Indeed, the heat and power that Boulez brings to Act II is conspicuously absent in the Kubelik. Lacking a satisfyingly dark and powerful Klingsor to get things going, Kundry sounds less influential and seductive. Even the Flower Maidens are not as lovely sounding. So when Parsifal rejects sensual pleasures, it doesn’t sound as difficult. Kubelik’s laid back conducting also makes this act seem to take too long. And that, unfortunately carries over to Act III. Indeed, during much of Act III, I was wondering how much time was left. I found the dramatic impetus was gone at points, and it just couldn’t keep my attention as well as it should. As compensation, there is all of the beautiful music, which Kubelik gets right, but by the end, he had failed to perform that magic trick of making four-plus hours melt away. Barenboim does it, and so does Karajan. And Boulez does it, too, though he only has to make three hours and forty minutes melt away. No, this performance is not at the top of my list. That position still belongs to Danny Boy. Don’t get me wrong, Kubelik’s Parsifal is good and has some of the most beautiful playing I’ve heard, but it’s definitely not one to use to kill an entire evening with. My guess is that many people would indeed prefer the Kubelik to the Boulez. After all, Kubelik presents the music in a more contemplative, more overtly romantic way, and that seems to be high on the list of many Wagner fans.

Clemens Krauss’ 1953 Bayreuth Parsifal

I rather enjoyed Krauss’ 1953 Ring cycle, so I figured why not go for his Parsifal as well. The kind people and BRO are selling the set for a pittance, so there was no reason to delay. This would be my third new Parsifal in about as many months, but one can never hear enough of this beautiful piece.

I’ll start with the strongest singing: George London’s Amfortas. He conveys the suffering of the decrepit old man extremely well, though paradoxically his voice is strong. He commands undivided attention during his long passages, and is quite moving at times. Almost as good is Ludwig Weber as Gurnemanz. He, too, commands attention, and were it not for London’s singing, this would be the singer to listen to. As it is, both are superb. The only blemish is that the two sound somewhat similar during some of the scenes where both sing, but that’s a mere quibble.

Ramon Vinay is quite good in the title role, but he’s not quite up to the standard of London or Weber. (Perhaps it’s just me, but I usually find Parsifal less compelling than either Amfortas or Gurnemanz. Don’t know why.) He doesn’t sound youthful or naïve enough at times, though he is extremely expressive, particularly in parts of his duet with Martha Modl’s Kundry. Ah, Modl. After the less than perfect Gwyneth Jones for Boulez and a somewhat uninspired Yvonne Minton for Kubelik, it is indeed a treat to hear such a fine, sultry, twisted Kundry. She is extraordinary in her scenes with Vinay, and I only find Waltraud Meier more to my liking here.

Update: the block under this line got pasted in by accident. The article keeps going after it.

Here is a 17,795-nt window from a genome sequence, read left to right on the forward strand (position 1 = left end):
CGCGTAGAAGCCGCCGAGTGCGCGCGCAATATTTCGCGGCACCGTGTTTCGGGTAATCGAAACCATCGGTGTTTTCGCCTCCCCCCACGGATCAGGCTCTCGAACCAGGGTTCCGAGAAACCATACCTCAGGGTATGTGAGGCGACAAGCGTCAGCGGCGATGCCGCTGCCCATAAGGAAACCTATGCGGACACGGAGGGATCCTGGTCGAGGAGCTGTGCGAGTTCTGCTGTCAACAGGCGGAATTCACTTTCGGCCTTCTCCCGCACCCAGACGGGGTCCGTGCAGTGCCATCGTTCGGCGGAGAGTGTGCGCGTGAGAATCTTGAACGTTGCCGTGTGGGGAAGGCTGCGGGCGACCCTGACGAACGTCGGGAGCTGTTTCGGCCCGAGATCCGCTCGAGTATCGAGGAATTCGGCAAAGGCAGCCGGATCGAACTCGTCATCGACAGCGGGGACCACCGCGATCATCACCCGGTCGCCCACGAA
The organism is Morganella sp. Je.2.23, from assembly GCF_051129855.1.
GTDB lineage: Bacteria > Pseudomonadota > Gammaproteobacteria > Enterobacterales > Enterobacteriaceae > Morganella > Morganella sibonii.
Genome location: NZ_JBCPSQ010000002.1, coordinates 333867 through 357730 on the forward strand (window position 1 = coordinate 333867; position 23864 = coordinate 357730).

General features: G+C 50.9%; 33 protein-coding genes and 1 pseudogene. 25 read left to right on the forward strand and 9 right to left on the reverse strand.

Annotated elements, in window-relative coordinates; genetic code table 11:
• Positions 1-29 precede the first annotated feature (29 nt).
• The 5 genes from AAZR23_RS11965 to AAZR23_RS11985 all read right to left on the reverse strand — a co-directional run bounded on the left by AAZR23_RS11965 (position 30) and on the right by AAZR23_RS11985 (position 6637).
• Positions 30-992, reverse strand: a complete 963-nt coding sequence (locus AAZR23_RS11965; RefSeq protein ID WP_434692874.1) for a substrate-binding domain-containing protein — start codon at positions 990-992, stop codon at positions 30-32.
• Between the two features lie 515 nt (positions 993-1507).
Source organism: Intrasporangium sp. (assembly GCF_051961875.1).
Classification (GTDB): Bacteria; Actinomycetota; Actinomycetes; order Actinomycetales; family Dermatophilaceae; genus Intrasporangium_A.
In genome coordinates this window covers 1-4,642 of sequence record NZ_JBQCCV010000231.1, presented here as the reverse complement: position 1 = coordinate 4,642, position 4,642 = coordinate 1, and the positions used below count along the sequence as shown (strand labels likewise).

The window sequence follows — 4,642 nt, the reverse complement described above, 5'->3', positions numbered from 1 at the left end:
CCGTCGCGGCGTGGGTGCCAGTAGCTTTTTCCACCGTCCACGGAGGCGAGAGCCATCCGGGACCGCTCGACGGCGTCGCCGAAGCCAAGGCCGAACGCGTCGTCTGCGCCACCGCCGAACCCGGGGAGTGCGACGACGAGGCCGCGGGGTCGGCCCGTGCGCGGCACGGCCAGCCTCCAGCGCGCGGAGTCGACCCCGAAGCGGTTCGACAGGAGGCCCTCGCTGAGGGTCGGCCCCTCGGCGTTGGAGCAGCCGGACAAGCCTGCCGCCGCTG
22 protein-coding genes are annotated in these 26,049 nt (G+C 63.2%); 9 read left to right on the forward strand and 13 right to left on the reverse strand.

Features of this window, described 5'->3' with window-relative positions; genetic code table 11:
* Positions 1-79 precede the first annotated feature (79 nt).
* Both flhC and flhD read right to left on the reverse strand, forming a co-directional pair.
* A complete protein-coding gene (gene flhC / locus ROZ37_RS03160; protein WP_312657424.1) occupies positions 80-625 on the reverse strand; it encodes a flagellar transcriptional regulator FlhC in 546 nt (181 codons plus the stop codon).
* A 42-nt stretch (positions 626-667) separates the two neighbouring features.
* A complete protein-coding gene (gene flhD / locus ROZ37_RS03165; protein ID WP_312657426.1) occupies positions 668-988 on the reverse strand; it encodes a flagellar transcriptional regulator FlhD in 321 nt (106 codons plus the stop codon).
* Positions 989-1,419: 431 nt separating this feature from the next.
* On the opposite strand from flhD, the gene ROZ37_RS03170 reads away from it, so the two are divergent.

That leads me to Herman Uhde’s Klingsor. Uhde’s voice lends an appropriately malevolent heft and power to the part, and he portrays a truly evil character. I’m tempted to call him the best, but then I think of Donald McIntyre’s positively crackling, evil Klingsor and I’m not so sure. Uhde definitely fits in with Krauss’ conception, but I can’t be without McIntyre. Call it a draw. The other singer of note is Josef Greindl doing a fine job as Titurel. Indeed, all of the main characters are well cast. You just know that you have a good cast when Rita Streich is on hand as a Flower Maiden.

Which leaves Krauss’ conducting. It is superb. His way with the work is relatively quick, coming in at just under four hours, and that yields some lovely results. Never does this performance drag, even in Act III where some others lose their way. Krauss’ pacing is near flawless in the opening movement, where he never allows the tension to subside but where, unlike the otherwise superb Boulez, he will slow up a bit to revel in the beauty of the music and attend to little details. Throughout, he emphasizes the incredible, almost painful beauty of the score, rendering a romantic yet never mushy or bloated sound. Okay, so maybe the Transformation music is not as powerful as I’d like (though that is due partly or perhaps mostly to the recording), and Act II doesn’t breath fire the way Boulez’s does, but overall he is right on target. Among the two versions I have heard most recently, I prefer this to the Kubelik and like it about as much as the Boulez, but for entirely different reasons. Barenboim still reigns supreme for me, and even Karajan may be a touch better. Of course, these last two benefit from notably superior sound, and thus they can more easily cast a hypnotic spell.